Canadian Prime Minister Justin Trudeau’s environmental agenda could seriously damage Canada’s ability to hammer out a recently revamped trade pact with the U.S. and Mexico.
Trudeau maintained last year that any negotiation on the North American Free Trade Agreement should include promises to reduce gas emissions. But that pledge likely took a hit Monday after President Donald Trump forged a deal with Mexico that does not mention global warming.
Trump has Trudeau over a barrel. American exports to Canada increased 165 percent since NAFTA became official in 1993; likewise, imports from Canada rose 150 percent, according to according to the Office of the U.S. Trade Representative. If Trump smacks a 25 percent tariff on automobiles it would clobber Canada’s economic engine, Ontario.
Activists want Trudeau to keep a hardline and demand the new deal mention climate change mitigation. “It violates the norm that the environment belongs at the negotiating table,” Christopher Sands, director of the Center for Canadian Studies at the School of Advanced International Studies at Johns Hopkins University, told The New York Times Wednesday. (RELATED: US And Mexico On The Brink Of New NAFTA Deal)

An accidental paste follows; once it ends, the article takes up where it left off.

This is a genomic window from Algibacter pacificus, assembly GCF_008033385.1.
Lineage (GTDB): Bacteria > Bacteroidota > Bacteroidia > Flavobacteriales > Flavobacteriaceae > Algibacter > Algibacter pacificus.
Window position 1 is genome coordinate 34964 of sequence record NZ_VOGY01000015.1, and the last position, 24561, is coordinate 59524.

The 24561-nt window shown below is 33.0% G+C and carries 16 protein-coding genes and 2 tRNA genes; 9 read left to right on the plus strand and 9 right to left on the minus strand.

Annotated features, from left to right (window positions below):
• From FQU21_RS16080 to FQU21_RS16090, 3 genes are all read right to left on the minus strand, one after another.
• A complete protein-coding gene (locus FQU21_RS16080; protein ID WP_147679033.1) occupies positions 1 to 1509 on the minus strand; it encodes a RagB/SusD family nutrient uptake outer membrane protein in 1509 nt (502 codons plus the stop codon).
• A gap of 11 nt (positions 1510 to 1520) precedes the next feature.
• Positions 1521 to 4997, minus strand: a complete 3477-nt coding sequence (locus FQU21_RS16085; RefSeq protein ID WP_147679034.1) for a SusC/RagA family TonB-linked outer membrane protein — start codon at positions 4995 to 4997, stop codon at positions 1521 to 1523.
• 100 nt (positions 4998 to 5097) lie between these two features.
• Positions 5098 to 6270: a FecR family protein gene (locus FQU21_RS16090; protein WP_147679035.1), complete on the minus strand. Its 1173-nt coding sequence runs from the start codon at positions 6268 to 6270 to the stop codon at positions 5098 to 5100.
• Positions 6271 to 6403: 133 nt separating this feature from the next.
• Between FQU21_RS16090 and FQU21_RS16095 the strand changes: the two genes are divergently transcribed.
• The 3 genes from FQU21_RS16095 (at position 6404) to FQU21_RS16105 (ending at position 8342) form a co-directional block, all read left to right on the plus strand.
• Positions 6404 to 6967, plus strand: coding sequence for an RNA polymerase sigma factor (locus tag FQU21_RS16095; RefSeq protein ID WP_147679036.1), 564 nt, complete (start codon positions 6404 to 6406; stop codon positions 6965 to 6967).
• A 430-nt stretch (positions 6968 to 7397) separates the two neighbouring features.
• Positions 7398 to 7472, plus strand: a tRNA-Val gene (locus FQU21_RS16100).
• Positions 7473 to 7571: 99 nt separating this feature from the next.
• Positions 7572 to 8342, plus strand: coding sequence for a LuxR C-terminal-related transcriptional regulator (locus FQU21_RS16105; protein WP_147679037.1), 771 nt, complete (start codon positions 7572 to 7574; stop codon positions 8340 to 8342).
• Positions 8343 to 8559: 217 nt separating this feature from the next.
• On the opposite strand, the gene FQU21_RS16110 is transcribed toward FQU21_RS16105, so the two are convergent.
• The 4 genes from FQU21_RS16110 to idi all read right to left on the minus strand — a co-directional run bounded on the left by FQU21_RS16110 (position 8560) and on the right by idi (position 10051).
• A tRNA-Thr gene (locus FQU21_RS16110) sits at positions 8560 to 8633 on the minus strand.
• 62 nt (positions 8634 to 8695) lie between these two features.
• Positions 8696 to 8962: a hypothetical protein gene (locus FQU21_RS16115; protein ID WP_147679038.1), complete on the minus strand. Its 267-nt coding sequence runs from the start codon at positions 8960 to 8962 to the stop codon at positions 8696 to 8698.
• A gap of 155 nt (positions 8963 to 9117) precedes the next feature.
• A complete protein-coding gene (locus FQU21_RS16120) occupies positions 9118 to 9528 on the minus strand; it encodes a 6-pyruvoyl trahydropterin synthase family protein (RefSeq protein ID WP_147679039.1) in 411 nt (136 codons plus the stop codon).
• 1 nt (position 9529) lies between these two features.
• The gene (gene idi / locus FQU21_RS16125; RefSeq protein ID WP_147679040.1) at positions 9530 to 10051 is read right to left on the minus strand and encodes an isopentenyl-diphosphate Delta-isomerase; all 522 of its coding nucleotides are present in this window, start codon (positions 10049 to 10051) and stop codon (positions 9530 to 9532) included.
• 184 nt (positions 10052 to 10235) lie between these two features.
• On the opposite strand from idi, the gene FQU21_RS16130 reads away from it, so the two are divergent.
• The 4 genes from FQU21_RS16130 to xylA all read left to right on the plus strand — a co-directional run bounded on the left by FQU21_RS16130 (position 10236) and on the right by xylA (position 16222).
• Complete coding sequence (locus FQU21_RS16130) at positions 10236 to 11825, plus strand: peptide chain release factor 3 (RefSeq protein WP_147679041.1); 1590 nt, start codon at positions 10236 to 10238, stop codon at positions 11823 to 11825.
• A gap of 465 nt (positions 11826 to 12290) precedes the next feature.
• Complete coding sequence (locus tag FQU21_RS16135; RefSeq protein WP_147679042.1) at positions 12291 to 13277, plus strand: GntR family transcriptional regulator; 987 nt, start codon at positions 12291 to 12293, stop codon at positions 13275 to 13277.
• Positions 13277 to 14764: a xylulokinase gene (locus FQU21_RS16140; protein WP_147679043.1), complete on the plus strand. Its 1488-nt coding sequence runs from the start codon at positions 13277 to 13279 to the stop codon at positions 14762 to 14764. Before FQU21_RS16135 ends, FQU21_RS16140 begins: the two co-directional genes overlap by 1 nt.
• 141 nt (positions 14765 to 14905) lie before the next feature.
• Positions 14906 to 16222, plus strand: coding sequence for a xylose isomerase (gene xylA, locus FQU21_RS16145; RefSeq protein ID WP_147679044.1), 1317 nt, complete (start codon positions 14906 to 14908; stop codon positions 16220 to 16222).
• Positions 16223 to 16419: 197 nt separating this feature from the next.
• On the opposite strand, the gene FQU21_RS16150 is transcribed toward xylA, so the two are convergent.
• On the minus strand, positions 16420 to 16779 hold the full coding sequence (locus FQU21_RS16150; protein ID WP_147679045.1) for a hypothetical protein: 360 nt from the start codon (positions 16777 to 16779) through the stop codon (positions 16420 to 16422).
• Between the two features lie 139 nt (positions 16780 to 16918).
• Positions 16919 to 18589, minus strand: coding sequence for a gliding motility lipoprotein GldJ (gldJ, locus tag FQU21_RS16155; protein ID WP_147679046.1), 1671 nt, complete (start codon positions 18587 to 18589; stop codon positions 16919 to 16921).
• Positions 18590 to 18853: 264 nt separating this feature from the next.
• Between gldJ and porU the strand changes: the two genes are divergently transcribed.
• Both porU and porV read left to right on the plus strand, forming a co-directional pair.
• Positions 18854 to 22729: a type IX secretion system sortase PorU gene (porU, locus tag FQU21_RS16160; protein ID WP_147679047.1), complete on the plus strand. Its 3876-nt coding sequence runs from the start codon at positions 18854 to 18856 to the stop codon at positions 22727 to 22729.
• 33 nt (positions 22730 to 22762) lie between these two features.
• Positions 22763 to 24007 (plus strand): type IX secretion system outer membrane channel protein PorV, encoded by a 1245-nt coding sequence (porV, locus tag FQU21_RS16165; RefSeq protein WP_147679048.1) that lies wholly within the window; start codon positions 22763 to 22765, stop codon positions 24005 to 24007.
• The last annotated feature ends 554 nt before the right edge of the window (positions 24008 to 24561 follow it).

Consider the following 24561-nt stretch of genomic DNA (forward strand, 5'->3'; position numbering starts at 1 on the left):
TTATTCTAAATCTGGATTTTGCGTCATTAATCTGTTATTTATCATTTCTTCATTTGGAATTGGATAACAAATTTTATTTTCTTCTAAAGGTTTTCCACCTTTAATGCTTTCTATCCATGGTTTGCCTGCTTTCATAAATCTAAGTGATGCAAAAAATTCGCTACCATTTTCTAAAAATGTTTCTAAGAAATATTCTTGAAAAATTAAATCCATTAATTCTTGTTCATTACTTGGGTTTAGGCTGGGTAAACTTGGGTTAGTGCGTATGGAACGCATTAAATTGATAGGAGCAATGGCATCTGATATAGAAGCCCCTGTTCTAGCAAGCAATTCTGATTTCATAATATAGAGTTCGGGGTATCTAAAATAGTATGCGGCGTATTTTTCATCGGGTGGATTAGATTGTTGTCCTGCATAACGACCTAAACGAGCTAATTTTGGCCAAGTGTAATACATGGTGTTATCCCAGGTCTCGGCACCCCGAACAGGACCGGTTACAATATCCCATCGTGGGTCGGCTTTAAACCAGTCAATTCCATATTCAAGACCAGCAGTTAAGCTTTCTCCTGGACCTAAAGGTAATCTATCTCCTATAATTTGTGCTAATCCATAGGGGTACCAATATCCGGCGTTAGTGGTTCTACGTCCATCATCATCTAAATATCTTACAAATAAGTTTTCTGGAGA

“The big question will be to what extent Canada will be interested in going to the wall on climate,” Dale Marshall, national climate program manager for Environmental Defense, a Canadian nonprofit group, told reporters. “When the rubber hits the road and we’re talking about economic trade, does Canada feel strong enough about those issues to be willing to scuttle a deal? I’m not sure.”
Activists might have a legitimate concern. Trudeau did an about-face in May when his government nationalized the Kinder Morgan Trans Mountain pipeline, a project designed to transport Alberta crude oil from Edmonton to Vancouver for shipment to overseas markets.
The Alberta government supported the move, but American Indian groups and environmentalists panned the move. The Trudeau government has the ultimate say on whether the project continues, but the move appeared to run counter to the prime minister’s promise to support the Paris agreement.
Trudeau, for his part, is teasing the possibility of Canada re-entering the new pact. “We recognize that there is a possibility of getting there by Friday, but it is only a possibility, because it will hinge on whether or not there is ultimately a good deal for Canada,” he said Wednesday at a press conference in northern Ontario. “No NAFTA deal is better than a bad NAFTA deal.”
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